Introducing the I2C GPS Shield, an Arduino based shield that gives the user the ability to access most of the commonly used GPS data using the I2C protocol. The shield features an ultra high sensitive -165dBm GPS receiver. The shield is directly compatible with the Diecimila, Duemilanove and Uno. The shield can also be modified to work with the Arduino Mega by removing two solder jumpers and soldering external wires to the SDA and SCL lines.
Standard GPS modules output NEMA 0183 data in serial format which then need to be read and parsed. While there are several libraries out there that will parse the data some users still have trouble incorporating the overall code into their designs.
The I2C GPS Shield frees the user from most of the programming required to extract GPS data, instead it gives them the ability to get the data they want when they want it. The shield can also be switched to Serial Mode which will output the raw serial data from the GPS to the serial port or a set of digital IO pins configured to Software Serial ports.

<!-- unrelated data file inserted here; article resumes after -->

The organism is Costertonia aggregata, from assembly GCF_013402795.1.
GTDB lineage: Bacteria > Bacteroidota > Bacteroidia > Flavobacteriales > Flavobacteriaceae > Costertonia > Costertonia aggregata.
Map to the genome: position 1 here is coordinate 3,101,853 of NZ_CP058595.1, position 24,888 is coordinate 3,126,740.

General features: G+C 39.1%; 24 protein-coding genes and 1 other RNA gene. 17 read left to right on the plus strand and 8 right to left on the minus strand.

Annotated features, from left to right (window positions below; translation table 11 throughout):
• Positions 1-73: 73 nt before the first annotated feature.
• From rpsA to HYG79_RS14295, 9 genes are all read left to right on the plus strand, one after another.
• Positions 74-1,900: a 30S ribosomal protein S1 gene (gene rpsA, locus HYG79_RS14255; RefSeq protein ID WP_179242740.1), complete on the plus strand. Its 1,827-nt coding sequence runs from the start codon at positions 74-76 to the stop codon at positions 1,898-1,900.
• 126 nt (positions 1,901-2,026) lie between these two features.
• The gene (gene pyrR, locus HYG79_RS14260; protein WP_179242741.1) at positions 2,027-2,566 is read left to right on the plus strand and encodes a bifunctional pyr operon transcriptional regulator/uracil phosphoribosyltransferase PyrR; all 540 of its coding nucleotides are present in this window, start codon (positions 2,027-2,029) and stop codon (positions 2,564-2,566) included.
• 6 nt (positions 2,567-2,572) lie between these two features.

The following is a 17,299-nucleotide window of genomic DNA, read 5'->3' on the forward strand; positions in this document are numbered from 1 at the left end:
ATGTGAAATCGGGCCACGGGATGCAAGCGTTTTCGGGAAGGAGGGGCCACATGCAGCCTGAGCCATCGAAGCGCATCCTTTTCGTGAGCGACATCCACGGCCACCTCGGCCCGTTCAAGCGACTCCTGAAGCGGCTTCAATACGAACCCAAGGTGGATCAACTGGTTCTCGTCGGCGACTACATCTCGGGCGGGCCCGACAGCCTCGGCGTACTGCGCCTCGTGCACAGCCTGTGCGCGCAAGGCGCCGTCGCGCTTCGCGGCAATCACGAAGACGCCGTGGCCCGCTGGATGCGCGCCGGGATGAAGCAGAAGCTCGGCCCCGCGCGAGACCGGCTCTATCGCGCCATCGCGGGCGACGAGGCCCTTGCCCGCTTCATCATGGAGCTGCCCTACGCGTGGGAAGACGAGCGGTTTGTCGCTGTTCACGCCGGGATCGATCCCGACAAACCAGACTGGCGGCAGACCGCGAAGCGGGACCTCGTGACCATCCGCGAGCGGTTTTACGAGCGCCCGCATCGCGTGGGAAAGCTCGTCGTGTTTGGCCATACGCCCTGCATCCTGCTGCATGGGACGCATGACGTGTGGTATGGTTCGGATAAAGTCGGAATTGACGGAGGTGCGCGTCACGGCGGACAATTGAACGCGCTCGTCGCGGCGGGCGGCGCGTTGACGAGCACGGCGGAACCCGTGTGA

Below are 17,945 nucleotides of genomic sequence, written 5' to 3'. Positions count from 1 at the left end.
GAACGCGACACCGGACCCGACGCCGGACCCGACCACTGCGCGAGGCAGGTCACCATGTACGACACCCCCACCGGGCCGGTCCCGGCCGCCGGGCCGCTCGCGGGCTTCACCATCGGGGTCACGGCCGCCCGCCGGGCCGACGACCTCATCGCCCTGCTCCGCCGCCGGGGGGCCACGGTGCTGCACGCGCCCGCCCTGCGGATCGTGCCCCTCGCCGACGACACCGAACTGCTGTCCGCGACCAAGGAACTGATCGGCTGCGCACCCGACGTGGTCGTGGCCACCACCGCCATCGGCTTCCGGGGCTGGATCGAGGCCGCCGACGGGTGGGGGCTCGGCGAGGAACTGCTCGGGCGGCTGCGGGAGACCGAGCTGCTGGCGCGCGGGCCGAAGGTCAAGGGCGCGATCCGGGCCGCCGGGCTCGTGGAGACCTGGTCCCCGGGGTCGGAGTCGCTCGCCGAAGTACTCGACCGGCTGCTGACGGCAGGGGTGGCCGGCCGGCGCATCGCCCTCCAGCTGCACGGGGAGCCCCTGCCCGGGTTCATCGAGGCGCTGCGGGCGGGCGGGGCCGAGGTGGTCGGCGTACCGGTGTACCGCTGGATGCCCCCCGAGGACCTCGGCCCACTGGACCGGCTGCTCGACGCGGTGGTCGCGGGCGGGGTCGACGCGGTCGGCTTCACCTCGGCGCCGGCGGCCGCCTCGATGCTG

One status register and thirty one data registers give the user access to most of the commonly used GPS data including:
The GPS comes set to a default update rate of 1 Hz but can be set to any update rate up to 10Hz. Typical access time to retrieve all available data is roughly 335 microseconds which is roughly 1500 times faster than reading the data serially when configured at a standard 9600 baud rate and over 4000 times faster when using High Speed Mode I2C.
Besides accessing data using I2C, the user also has the ability to configure the GPS via the control registers for such functions as baud rate, update rate, sentence configuration (only applicable to Serial Mode) and Hot\Warm\Cold Start.
The board features a 3D Fix indicator status LED, a 3V lithium battery holder on the underside of the board for an optional CR2025 battery and stackable shield headers so other shields can be stacked on top.
By default, Digital pins 7(Rx) and 8(Tx) are connected through a level translator circuit and give the user access to the raw serial data from the GPS engine. These pins are set to a high impedance mode at startup and can be switched on by accessing one of the control registers and setting the unit to Serial Mode. There are two 3-way solder jumpers that give the user the ability to switch the serial pins from D7 and D8 to the standard Arduino serial port on pins D1 and D0.